The Most Popular Baby Names of 2013

baby, name tag

The Social Security Administration recently released the most popular baby names of 2013, reminding Americans that even something as intimate as what you name your child is influenced by our shared cultural zeitgeist. Rather than just look at last year’s data, we decided to chart how the top five names have shifted in popularity since 1880 (the year the Social Security Administration started tracking the names of infants).

Our fascination with baby names is not a new phenomenon: Back in 2003, the New York Times lamented “Where Have All the Lisas Gone?,” a title that feels out-of-date with the toddling Avas, Olivias and Emmas all around us. But when you’re looking adoringly into the eyes of a newborn child, even the most popular baby name of the year feels unique.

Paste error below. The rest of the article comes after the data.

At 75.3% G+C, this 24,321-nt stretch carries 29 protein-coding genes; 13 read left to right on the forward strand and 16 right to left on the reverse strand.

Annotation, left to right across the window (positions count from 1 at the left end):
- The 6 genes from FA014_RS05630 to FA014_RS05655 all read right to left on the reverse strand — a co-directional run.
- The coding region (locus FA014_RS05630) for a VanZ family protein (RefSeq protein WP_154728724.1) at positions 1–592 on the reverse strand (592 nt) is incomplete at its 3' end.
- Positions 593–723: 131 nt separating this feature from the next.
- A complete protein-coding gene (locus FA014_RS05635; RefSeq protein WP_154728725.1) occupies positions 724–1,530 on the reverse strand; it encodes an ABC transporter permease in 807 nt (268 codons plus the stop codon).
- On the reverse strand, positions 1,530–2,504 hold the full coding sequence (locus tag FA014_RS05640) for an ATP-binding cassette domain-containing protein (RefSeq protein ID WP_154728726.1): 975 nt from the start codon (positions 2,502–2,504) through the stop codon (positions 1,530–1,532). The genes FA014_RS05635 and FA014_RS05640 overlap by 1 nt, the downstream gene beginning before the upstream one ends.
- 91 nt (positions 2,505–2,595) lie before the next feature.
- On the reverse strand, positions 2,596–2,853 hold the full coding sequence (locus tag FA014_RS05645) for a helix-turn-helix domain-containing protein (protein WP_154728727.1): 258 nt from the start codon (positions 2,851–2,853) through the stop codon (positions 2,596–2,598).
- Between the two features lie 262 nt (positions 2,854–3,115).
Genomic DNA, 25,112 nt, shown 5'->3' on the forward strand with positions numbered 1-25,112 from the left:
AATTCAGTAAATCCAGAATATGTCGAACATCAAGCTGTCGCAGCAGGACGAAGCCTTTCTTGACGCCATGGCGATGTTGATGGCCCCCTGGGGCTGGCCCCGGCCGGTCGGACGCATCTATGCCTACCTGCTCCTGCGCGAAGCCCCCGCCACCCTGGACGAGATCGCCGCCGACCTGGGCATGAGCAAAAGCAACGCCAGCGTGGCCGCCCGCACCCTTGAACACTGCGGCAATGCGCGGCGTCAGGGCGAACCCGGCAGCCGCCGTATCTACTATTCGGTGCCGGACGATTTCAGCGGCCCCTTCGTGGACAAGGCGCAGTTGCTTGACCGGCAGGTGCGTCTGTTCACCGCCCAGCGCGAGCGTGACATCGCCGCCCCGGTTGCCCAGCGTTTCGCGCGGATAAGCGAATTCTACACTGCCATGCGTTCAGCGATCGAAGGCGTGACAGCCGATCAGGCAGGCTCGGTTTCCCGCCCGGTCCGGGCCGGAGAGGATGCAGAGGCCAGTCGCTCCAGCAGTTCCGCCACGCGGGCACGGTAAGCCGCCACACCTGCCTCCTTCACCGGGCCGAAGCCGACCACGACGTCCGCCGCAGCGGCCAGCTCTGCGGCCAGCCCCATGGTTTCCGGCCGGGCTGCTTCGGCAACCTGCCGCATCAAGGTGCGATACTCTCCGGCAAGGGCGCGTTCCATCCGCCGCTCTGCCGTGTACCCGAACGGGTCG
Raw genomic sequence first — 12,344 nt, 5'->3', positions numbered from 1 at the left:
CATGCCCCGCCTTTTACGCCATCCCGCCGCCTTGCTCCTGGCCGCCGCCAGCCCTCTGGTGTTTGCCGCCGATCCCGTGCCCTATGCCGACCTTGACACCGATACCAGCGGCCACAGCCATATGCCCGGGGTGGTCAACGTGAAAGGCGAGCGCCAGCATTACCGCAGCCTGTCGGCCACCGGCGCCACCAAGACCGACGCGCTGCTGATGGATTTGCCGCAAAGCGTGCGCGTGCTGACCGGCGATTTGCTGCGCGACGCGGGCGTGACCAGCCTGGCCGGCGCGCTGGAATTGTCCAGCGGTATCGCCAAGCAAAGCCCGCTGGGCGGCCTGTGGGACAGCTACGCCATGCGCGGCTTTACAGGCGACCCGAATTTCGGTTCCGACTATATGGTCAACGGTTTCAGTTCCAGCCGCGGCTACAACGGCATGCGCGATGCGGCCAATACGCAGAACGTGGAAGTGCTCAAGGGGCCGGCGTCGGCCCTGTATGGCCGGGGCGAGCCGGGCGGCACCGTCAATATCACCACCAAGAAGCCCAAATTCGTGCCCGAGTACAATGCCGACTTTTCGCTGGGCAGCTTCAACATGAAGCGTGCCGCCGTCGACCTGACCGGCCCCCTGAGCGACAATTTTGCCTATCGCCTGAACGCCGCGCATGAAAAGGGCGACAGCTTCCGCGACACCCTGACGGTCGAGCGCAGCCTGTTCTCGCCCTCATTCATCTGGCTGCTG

The top five girls’ names last year were Sophia, Emma, Olivia, Isabella and Ava. These names have all been the top five names (in varying orders) since 2009. Only Emma and Olivia have been consistently in the top 600 names. Isabella and Ava even fell out of the top 1000 altogether. Ava may have surged in the 1940s and ’50s because of the actress Ava Gardner.


The top five boys’ names were Noah, Liam, Jacob, Mason and William. Mason entered in the top 5 back in 2011 and has stayed (possibly because of Kourtney Kardashian’s son Mason who was born in 2009). Overall, boys’ names are more consistent: William has remained in the top 20 for the 133 years that we have on record. Liam (a shortening of an Irish variation of William) emerged as a popular American name in the 1960s and has been on the rise ever since. Maybe it will finally overtake Noah as #1 in 2014.


What do these popular names mean? Find out in our slideshow on the meanings behind these popular names.

What names are on the horizon? What’s old is always new again in baby names. For girls, Marjorie snuck up more than 700 ranks to re-enter the top 1000. The name peaked at rank 16 from 1921 to 1923. For boys, Harvey rose; this name’s previous peak was when Chester A. Arthur was president in 1884. A few unique names also surged: Milan, Atlas and Forrest. Perhaps parents are looking to maps for novel name inspiration?

What are some of your favorite names?

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